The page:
For years, cinema has approached body image in a resoundingly monolithic way. This is particularly true for women, as thinness often equates to success and beauty while fatness is viewed as failure and ugliness.
The tropes of the funny fat girl, the former fat girl and even the tragic fat girl have become staples across film and often tell a pathologized story of fat women, when in reality, they are people with so much more to their stories than their bodies.
Turner Classics Movies (TCM) has scheduled network screenings for May centered around Body Images on Film to explore this phenomena.
With screenings of Hairspray, Muriel’s Wedding, Precious, which premieres on TCM, famous authors Sonya Renee Taylor (The Body Is Not An Apology) and Roxane Gay (Bad Feminist) collaborated with TCM for a special documentary.
This mini-documentary focuses on the history of fatphobia in film and how it intersects with race, body positivity, body neutrality, and storytelling.
BGN was able to catch up with Taylor and Gay about their thoughts on how body image is depicted in the film world and through the three featured films on TCM.
Exploring the Film Trope of Skinny Better Than Fat
Far too often bodies are defined by opposition. In film, skinny bodies are depicted as “winners” while fat bodies are “losers.”
Taylor explains, “I think that film really just mimics in many ways our current perspective and our current paradigm as it relates to bodies. We see fat bodies in society as losing bodies, as bodies that are failing. So, inside of film, there’s this constant trope, part of the narrative of film is that you’ve got to set up this protagonist and you’ve got to set up the thing that they have to conquer. Then there’s their triumph story. As long as we live in a society that sees fatness as failure, then fatness becomes the antagonist for fat bodies, almost always, regardless of what other real things could be happening inside of the protagonist’s life. The biggest obstacle that they face is fatness.”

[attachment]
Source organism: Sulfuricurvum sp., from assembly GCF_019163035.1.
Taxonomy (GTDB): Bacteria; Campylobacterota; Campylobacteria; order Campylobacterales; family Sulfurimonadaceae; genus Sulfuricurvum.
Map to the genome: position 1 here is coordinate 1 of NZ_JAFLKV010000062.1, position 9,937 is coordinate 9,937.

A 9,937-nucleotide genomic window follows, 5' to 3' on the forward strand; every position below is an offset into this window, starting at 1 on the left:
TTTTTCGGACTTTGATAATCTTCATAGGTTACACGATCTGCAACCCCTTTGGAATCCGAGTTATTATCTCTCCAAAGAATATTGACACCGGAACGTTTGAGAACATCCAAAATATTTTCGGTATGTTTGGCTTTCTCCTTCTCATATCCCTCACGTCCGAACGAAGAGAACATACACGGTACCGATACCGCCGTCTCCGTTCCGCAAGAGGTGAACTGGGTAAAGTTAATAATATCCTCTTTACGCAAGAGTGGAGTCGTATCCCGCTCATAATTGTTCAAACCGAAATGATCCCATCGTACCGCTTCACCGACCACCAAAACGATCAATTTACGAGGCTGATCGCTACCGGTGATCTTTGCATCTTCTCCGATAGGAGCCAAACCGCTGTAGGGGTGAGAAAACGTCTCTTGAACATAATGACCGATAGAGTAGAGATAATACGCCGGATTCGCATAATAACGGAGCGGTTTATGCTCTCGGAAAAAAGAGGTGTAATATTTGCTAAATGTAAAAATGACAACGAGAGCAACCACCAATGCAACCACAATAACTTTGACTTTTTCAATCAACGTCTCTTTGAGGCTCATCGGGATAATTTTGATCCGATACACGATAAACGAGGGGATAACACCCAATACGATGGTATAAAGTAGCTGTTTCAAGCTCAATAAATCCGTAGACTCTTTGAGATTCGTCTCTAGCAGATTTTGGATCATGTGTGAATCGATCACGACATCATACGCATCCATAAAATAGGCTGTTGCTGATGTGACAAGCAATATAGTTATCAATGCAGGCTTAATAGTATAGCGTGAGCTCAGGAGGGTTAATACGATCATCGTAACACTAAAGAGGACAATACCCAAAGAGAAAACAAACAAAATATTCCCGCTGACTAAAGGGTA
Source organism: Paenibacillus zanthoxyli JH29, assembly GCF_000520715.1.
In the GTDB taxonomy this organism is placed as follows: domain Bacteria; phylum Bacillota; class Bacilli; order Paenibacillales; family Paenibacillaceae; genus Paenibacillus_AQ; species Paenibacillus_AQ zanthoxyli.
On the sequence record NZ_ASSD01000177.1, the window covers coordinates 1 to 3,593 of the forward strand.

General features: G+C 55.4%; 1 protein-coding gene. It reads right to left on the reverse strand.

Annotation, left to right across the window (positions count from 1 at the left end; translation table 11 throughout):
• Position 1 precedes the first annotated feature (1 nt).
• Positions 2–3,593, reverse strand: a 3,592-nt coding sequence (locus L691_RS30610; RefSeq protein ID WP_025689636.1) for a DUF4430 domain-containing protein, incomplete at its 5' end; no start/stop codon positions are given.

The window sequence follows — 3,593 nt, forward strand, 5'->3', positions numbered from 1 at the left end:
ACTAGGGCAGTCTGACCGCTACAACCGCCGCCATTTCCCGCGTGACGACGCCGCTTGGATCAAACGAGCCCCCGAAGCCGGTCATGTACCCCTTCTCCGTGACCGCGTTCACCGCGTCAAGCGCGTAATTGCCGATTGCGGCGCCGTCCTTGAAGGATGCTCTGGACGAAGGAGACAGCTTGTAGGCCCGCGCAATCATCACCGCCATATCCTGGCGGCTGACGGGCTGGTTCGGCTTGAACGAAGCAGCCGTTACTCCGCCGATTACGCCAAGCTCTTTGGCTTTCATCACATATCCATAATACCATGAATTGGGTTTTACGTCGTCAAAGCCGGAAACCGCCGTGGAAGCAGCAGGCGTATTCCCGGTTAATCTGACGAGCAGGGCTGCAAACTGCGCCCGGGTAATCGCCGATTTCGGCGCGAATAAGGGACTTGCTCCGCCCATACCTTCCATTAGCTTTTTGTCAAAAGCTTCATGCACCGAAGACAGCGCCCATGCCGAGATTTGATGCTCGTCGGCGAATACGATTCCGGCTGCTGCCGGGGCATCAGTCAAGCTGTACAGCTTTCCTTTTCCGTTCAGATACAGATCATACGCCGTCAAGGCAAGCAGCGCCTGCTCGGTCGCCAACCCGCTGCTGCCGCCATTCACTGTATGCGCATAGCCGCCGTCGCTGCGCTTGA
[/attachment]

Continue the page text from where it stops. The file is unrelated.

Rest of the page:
Both Taylor and Gay explore how each of the TCM films capture the problem of these supposed triumph stories.
“I think that there are a lot of great stories that go untold. One of the things that we see oftentimes in fat storytelling, and certainly you can see this in the TCM series, is that to be an unruly body, to be fat, means that you are unhappy and that you’re trying to fix it or change it. What’s even more insidious is that a lot of times the women that they put up as fat aren’t actually fat. Like in what world is Toni Collette (Muriel’s Wedding) ugly or fat? It’s just egregious. And, you know, these are the kinds of things I spend way too much time thinking about,” Gay shares.
These bodies are often women and girls who are conditioned to fit an unattainable standard of beauty.
“I think it immediately sends the message that loving us is conditional predicated on our appearance. We see young girls very specifically adopting this ideology very young. Studies are showing that girls as young as seven are already showing signs of body dissatisfaction. Girls between 11 and 13 are already dieting, and they would sooner lose a limb then become fat. So, these are the kinds of paradigms that we are putting out into the world. Then, consequently, we see the long-term outcomes, significant eating disorders,” Taylor explains.
She goes on to say, “There are correlations between young women becoming the fullest versions of themselves and the messages that we give them about whether or not they are lovable just as they are, as opposed to how they’re less lovable if they’re fat.”
Navigating the Tragic Fat Black Girl Film Narrative
TCM’s lineup features the film Precious, which illustrates the tragedy that’s often attached to fat Black women and girls.
Movies often provide white women a redemption arc for their “unfortunate fatness.” They can end their story on a skinnier, thus, “happier” note than they started on. However, things often worsen for Black women.
“I think it’s for the same reason that Black women are generally not given personhood or agency. Most times it’s because we are overlooked or we are seen as setting and scenery rather than as self-actualized individuals with stories that matter,” Gay explains.